By Alan Scherstuhl
By Charles Taylor
By Melissa Anderson
By Inkoo Kang
By Amy Nicholson
By Sam Weisberg
By Stephanie Zacharek
By Chuck Wilson
Urban Chaos: Riot Response
What good is a first person shooter, really? Is it like never-erotic masturbating just to get to sleep? I mean, is the real purpose of a shooter to calm you down and to relax you as opposed to the prevailing opinion that a shooter gets you going and makes you violent?
Those of you who peruse this column know that I don't really care for first person shooters. The reasons? First, we're in a fake war that I never believed in, and there's enough shooting going in that to last a life time. Beyond this, most shooters haven't changed all that much since Doom and Castle Wolfenstein. Even more, they don't have the full stories I need to keep my attention. With the exceptions of the Halo and Doom series, I haven't enjoyed a shooter for some time.
Having said that, the next two columns will be devoted to shooters that have gone above and beyond aiming, blasting, and running around. URBAN CHAOS: RIOT RESPONSE not only has a good story, it has an intriguing back story. Nick Mason has been sent to the Middle East to fight the never-ending battle on terrorism. He receives a frantic message from his father's friend: Nick's dad has been killed in a horrible gang attack. To complicate matters, violent gangs have taken over Nick's town, which is pretty much like the Big Apple, New York City. Nick is asked to return to the city to avenge his Dad's death and to rid the place of the marauding gangs. Despite the fact that you'll question how Mason got out of his military duties without snafus, you'll understand Mason's motivation to return and fight on his home turf.
Urban Chaos mimics Halo in the sense that you'll have a tough-talking superior, Sgt. Adam Wolf, to tell you where to go to accomplish various missions. It also includes TV news bulletins which introduce these missions. Although the emotionless newscaster seems to be on Prozac (she should have watched newscasters in New York on 9-11 or drunk some coffee), the TV setup does get you juiced to join cops and firemen as you deal with the gang violence. However, the web site made in tandem with the game, channel7news.tv, is full of fury and angst including a terrorist video from the leader of the despicable gang, The Burners. With his Jason/Halloween-like mask, he's one scary guy.
There's complexity here. Everyone seems to be embattled, from Wolf, whose riot unit is constantly criticized to the city's mayor, who's lambasted for his bloated spending policies. All of this makes for a game that's rarely one-dimensional. There's satire here, too, which makes Urban Chaos all the more fun to play. Add to this the kind of high-tension banter that occurs during frantic moments on TV's ER, and you've got a real winner.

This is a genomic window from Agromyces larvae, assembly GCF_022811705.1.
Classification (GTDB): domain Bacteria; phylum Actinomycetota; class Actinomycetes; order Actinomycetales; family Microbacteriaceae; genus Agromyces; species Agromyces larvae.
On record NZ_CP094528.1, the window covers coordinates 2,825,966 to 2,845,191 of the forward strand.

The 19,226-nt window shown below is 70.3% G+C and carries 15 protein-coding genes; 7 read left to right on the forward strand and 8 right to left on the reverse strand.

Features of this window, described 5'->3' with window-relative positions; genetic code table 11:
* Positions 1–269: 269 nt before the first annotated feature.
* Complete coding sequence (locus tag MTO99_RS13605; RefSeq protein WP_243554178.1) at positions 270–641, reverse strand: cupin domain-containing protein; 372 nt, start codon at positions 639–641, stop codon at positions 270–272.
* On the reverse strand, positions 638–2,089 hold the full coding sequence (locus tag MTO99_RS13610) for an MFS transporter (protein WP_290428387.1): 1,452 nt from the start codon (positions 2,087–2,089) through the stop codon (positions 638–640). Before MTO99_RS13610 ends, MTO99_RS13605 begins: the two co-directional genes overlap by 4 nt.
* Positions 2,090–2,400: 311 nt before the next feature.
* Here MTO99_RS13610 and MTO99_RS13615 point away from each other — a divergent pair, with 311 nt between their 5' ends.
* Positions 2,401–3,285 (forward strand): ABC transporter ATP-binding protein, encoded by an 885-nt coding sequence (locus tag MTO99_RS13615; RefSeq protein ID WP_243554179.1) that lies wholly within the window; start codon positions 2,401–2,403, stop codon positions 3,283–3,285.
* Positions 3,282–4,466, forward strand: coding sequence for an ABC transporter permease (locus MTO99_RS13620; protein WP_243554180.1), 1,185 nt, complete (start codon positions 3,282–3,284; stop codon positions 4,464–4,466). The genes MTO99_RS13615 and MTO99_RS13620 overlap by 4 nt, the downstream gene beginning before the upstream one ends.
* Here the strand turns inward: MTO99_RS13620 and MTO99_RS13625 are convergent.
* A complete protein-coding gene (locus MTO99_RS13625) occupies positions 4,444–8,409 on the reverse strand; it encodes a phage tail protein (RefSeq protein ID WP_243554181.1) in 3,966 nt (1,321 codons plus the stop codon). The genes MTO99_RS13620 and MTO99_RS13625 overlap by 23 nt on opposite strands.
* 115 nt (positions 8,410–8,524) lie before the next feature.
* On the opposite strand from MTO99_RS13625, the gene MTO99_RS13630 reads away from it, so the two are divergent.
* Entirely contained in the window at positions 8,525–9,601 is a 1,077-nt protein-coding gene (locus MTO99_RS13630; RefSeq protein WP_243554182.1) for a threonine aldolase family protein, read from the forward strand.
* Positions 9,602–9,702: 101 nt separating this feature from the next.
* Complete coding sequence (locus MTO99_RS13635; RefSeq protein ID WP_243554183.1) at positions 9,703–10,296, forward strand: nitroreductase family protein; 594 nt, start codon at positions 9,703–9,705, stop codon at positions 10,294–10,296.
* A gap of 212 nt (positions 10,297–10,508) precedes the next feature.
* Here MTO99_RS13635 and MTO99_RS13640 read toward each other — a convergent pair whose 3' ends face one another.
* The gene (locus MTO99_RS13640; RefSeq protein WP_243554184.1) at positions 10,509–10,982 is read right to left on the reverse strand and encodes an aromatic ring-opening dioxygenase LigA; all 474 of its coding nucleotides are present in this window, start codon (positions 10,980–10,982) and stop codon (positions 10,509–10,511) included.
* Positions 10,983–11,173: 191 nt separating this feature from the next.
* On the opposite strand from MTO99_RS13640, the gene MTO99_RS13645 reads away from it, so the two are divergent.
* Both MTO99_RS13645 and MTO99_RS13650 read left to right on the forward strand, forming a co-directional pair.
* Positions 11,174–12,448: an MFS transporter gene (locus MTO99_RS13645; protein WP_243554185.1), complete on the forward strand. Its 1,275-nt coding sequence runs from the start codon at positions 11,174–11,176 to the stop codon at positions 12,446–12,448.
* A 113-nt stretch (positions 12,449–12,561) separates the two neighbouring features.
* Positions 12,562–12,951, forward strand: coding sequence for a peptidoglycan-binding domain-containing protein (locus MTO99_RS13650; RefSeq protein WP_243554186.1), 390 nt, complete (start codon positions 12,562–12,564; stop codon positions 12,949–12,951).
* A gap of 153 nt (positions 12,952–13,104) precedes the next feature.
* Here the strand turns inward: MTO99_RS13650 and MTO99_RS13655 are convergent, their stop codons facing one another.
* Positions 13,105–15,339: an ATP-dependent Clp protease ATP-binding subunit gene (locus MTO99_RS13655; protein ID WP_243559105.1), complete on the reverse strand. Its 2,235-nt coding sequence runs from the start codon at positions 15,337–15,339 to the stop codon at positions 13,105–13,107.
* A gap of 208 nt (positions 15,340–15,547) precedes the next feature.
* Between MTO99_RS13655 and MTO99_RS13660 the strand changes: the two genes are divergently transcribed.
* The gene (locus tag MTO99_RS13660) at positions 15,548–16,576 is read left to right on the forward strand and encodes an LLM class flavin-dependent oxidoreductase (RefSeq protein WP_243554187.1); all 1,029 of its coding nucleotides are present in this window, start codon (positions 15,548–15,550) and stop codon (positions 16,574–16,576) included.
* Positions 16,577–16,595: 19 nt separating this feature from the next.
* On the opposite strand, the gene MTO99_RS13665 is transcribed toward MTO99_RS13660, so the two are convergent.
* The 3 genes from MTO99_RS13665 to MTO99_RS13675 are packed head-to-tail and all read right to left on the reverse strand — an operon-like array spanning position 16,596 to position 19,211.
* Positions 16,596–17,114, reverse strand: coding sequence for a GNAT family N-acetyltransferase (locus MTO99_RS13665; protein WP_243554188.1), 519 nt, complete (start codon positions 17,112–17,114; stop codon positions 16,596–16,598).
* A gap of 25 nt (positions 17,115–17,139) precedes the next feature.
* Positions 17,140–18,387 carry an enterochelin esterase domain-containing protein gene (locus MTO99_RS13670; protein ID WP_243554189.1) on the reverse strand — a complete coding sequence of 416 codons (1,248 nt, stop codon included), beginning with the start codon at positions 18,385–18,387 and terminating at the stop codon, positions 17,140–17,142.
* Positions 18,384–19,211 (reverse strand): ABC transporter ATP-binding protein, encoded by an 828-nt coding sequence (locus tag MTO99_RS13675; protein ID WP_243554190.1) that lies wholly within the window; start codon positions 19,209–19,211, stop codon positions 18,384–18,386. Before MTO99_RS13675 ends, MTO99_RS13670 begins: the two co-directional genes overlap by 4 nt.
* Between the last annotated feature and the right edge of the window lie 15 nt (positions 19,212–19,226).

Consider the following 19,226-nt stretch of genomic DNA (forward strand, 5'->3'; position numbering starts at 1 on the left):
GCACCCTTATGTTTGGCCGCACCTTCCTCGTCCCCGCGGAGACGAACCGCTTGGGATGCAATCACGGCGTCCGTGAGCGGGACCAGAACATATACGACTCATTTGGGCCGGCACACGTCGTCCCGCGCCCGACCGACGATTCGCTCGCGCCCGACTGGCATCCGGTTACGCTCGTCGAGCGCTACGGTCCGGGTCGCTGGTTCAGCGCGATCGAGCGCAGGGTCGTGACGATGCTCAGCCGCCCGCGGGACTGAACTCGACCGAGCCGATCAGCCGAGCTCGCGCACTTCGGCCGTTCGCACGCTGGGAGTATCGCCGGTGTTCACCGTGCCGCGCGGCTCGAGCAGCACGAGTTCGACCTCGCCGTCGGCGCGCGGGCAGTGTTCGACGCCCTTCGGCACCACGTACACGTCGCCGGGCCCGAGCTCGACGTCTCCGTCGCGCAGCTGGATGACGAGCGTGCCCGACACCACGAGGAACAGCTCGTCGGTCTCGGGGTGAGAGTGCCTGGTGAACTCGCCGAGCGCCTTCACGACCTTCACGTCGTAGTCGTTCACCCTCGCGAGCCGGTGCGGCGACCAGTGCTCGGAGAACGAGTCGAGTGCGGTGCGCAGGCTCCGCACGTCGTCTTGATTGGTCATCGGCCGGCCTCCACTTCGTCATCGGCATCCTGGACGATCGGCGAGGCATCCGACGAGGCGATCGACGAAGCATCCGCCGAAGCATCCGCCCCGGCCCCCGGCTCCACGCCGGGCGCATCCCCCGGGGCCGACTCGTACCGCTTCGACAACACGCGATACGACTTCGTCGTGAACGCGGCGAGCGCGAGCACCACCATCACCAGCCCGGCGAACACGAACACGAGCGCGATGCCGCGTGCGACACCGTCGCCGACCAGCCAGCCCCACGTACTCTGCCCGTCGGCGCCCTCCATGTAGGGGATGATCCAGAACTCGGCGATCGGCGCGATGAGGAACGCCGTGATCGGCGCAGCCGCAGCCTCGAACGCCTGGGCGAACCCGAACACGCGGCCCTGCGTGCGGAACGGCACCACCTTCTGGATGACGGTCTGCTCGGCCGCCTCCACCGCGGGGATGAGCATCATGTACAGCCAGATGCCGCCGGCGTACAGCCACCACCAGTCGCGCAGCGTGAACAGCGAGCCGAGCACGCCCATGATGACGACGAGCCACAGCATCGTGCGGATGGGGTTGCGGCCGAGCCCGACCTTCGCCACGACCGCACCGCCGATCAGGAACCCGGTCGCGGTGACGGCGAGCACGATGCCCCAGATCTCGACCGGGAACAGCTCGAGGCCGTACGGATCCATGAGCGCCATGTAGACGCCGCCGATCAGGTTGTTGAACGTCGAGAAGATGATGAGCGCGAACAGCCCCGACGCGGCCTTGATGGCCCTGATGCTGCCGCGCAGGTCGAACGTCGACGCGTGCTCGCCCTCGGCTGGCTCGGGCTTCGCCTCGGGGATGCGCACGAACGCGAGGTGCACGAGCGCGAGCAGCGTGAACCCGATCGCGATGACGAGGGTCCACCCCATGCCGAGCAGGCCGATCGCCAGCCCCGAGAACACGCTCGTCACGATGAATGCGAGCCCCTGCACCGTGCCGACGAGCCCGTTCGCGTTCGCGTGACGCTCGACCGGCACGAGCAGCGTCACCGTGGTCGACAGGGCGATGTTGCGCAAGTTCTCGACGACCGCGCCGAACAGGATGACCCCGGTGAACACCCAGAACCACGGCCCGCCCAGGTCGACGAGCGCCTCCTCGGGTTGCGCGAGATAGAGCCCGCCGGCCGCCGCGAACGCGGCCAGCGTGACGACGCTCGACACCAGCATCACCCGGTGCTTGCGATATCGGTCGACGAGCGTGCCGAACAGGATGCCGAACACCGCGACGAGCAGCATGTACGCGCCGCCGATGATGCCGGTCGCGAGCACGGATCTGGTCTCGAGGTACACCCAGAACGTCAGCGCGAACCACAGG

Beyond the nicely-presented story, two elements make Urban Chaos a superior game. The first is the precise aiming and targeting technology. It lets you home in on your quarry with such amazing specificity that you'll be able to hit your man as he cowardly hides behind an innocent hostage. This kind of shooting makes me feel better about gunning someone down. It's not just shooting to move forward in the game. You feel like you're saving someone, and that's a good feeling.
As a member of the riot response team, you'll be outfitted with a special shield which takes damage as bullets hit it, but also protects you. Plus, you can use it as a battering ram and as a weapon when Burners get a little too close for comfort. You'll also have a stun gun and some Molotov cocktails. Finally, while you'll be killing often, this is no mere run-and-gun. Sometimes you'll have to bring a gang member in for questioning. When he fesses up to authorities, new missions will be unlocked.
Urban Chaos: Riot Response isn't a stunningly new game. But it's made with more than enough care and more than enough tweaks to the old shooter genre. It's a solid, thoughtful game full of action and humor that will keep you going for hours after which you won't have to masturbate to get to sleep.
Pirates of the Caribbean: The Legend of Jack Sparrow
Publisher: Bethesda Softworks
Developer: 7 Studios/Buena Vista Games
It's inelegant and definitely not p.c. to say it. But across popular culture, in the movies, in pop music, and in literature, everyone loves and even admires a cool drunk (except occasionally the drunk himself). Critics marvel at the ludicrous ways of Keith Richard and his death-defying habits that make it seem he's made a deal with the devil. Charlie Sheen on Two and a Half Men portrays the cool drunk who gets the girls and spews witty one-liners. Way back when the 20s roared, drink was the stuff of depression and a kind of muse for F. Scott Fitzgerald. Later this week, Johnny Depp reprises his role as the cool, drunk pirate in Pirates of the Caribbean: Dead Man's Chest, replete with the signature Keith Richard hipness and the Joe Cocker stagger. (Dead man's chest, by the way, is a phrase from Robert Louis Stevenson's Treasure Island, which appears as part of the 'bottle of rum' song in the second paragraph of the first chapter.)
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